BY KELA KAPKORA SIL BOLKIN
THE MINGENDE CATHOLIC MISSION, built by the Society of the Divine Word in the Simbu area, was already well established by the end of World War II.
A catechist training school had also been built a kilometre away down at Kupwai for any Simbu men who aspired to become catechists. Men who were able to learn and speak Tok Pisin well were sent out as catechists to the different Simbu tribes to tell them about Christ.
Early one morning, Dama and his father Kone checked their hunting traps and returned with some rats to prepare for a later meal.
‘Men, any big catches?’ asked Yaire, their mission friend who had entered their fence with his badge of insignia hanging on his hairy chest.
‘Oh, man! It’s too early. What brings you here?’ asked Kone.
‘I am here to take your son to Kupwai,’ said Yaire. ‘I think he will make a good catechist.’
After much sweet talking Kone was finally convinced and agreed that Dama could go to the catechist school. Dama was among the last batch of Galkope men who were trained at Kupwai as catechists in the early 1950s.
In Nomine Patris, et Filii, et Spiritus Sancti, Amen is the main prayer in the Catholic Church. Prayers like Pater Noster, Ave Maria, Credo and Salve Regina with the commandments and the articles of the Catholic faith were taught and said in Latin.
The trainees learnt the Latin prayers by heart. The Latin prayers and Eucharistic celebrations were changed to the current form in 1965 by the second Vatican Council.
Dama’s first posting as a catechist was at Genabona. He settled at Genabona and taught the Dom people about the messianic age, incarnation and redemption. He also taught the people many of the basic prayers of the Catholic Church.
The catechumens followed both the words and motions in the In Nomine Patris but some of them would touch their right shoulders before the left and Dama would cut in to help until they did it correctly.
That is how the word of God was spread in the fifties and sixties in the Galkope territory.
The villagers envied the catechists because they were close to the European priests. They also equated them with wealth and access to young women. As a young catechist at Genabona, Dama had to manage the long queue of young women who admired him.
Finally, giving in to human weakness, he ended up in a relationship with one of the many beautiful young women at Genabona.
One fateful night he went to Morwai’s hut. He crept into her bed as he done before. He sprinkled white men’s salt on his lips every time they kissed. Morwai, never having tasted salt before, thought the catechist was sweet.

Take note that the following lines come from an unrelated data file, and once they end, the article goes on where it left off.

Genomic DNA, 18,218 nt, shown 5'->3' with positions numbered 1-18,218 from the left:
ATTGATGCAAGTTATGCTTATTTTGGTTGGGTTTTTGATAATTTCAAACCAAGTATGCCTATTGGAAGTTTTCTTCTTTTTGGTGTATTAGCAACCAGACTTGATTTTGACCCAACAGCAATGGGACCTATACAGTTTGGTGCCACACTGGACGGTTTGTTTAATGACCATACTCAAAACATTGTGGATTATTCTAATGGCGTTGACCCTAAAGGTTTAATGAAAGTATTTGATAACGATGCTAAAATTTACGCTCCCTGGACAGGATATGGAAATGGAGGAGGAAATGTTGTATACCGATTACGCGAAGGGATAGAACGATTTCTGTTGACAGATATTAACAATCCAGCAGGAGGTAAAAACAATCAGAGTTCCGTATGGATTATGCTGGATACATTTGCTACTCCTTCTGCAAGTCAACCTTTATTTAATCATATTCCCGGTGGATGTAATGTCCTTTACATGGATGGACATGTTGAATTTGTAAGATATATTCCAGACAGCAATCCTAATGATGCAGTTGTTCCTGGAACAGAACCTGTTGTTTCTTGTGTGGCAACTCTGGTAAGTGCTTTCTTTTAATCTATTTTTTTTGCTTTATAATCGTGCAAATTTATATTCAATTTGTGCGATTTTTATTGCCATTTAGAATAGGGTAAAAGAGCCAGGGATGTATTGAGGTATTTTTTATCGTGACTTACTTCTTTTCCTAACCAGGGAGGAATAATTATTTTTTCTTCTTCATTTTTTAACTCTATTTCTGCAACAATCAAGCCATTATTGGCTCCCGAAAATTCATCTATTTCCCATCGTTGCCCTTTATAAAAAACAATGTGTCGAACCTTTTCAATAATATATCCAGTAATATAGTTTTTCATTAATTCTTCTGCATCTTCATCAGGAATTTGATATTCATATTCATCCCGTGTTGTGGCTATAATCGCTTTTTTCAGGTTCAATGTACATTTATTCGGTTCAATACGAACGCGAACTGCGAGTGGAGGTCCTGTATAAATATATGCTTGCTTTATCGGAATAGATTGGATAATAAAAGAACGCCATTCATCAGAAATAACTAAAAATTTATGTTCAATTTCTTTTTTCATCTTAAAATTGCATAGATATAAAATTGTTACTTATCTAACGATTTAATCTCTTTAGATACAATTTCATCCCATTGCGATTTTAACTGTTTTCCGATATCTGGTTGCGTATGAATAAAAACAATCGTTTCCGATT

That night, in their madness, Dama somehow broke the crescent shell she wore on her neck. That was an error of the highest ranking. Shells came from a faraway land called the nambis. They were invaluable in the Galkope territory.
Tine, the father of the girl realized that the shell was missing from her neck the next day.
‘Where is the shell that I bought with a pig?’
‘The catechist broke it,’ his daughter replied timidly.
‘The catechist broke it.’
‘You mean that good for nothing dog’s off-spring that the white men call a catechist,’ yelled Tine.
The daughter did not respond.
‘I’ll summon him to the padre at Neragaima because of this,’ said Tine.
On the morning of the next day, Tine, his daughter and Dama stood before the German priest at Neragaima.
‘This catechist of yours has broken my daughter’s crescent shell which I bought with a pig. I am very angry and want you to sack him after he has paid me compensation,’ said Tine.
Kol, the interpreter, who happened to be Dama’s maternal uncle translated.
‘Father, Tine said two things. First, he wants Dama to pay compensation for the crescent shell that he broke and secondly he wants Dama to be posted elsewhere because his daughter is already betrothed to another man.’
‘We can arrange that. Tell him that I will do as he asks,’ the priest replied.
‘The padre agrees with what you have said,’ the interpreter told Tine.
The old man nodded his head with satisfaction.
‘You don’t ever talk to this man again. The Golin people want you and gave us food,’ Morwai’s father shouted at her.
‘Dama, did you bring anything to compensate for the broken shell?’ asked the priest.
Dama handed an unbroken shell to the priest. The priest took it and gave the shell to Tine. Tine took it with satisfaction.
‘Right, now go and move your belongings to Konteu which is your new posting,’ the priest said.